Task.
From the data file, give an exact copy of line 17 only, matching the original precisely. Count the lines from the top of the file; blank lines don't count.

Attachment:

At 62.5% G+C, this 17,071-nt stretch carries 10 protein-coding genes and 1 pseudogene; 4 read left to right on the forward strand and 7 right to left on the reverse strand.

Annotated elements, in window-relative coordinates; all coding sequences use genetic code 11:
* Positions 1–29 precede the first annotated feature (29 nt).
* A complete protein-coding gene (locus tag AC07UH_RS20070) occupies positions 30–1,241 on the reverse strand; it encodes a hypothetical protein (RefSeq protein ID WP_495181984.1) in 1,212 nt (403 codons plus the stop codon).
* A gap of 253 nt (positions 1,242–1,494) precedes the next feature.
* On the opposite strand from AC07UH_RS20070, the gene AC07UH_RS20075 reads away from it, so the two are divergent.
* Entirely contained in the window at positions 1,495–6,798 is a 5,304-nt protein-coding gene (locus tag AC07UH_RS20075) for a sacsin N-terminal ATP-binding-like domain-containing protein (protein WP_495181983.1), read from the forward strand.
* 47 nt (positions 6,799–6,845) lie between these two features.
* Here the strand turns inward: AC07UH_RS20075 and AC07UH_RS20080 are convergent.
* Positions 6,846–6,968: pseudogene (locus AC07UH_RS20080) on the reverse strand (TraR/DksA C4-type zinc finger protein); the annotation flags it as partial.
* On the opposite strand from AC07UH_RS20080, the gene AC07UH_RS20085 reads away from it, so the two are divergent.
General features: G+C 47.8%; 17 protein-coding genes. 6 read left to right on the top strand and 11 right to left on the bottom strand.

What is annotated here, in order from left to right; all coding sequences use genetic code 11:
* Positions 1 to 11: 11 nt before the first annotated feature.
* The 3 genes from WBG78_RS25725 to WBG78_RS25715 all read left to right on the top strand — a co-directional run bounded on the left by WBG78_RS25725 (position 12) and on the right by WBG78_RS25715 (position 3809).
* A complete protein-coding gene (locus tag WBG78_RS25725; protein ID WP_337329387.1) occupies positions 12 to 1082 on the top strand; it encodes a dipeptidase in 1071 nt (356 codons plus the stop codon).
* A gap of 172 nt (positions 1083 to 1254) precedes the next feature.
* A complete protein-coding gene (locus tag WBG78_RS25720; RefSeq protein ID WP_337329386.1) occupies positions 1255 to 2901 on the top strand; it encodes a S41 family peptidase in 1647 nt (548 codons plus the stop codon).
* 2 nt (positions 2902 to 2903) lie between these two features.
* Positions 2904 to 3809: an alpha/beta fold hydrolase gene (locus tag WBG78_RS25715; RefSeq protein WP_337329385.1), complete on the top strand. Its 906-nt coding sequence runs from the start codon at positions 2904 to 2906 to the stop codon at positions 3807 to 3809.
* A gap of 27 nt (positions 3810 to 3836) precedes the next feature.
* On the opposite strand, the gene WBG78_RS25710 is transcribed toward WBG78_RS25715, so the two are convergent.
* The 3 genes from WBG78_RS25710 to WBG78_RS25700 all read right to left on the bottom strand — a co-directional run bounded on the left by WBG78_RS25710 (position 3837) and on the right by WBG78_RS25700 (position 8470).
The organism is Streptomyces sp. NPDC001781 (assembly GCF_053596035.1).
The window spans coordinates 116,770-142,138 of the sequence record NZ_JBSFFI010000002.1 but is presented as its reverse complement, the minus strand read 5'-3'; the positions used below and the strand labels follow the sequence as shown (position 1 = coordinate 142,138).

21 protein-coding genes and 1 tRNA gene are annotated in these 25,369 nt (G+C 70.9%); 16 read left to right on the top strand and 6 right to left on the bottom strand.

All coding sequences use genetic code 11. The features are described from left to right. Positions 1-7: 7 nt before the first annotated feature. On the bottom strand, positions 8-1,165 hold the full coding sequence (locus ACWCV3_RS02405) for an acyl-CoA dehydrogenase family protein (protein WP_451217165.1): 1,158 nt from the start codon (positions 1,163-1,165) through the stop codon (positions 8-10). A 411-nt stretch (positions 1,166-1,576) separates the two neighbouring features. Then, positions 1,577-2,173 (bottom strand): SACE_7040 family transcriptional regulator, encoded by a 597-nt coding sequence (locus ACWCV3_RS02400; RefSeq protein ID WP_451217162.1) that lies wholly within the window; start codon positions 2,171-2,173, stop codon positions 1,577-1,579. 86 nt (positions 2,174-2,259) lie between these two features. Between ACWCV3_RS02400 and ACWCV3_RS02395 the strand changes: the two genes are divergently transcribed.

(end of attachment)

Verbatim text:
* A gap of 172 nt (positions 1083 to 1254) precedes the next feature.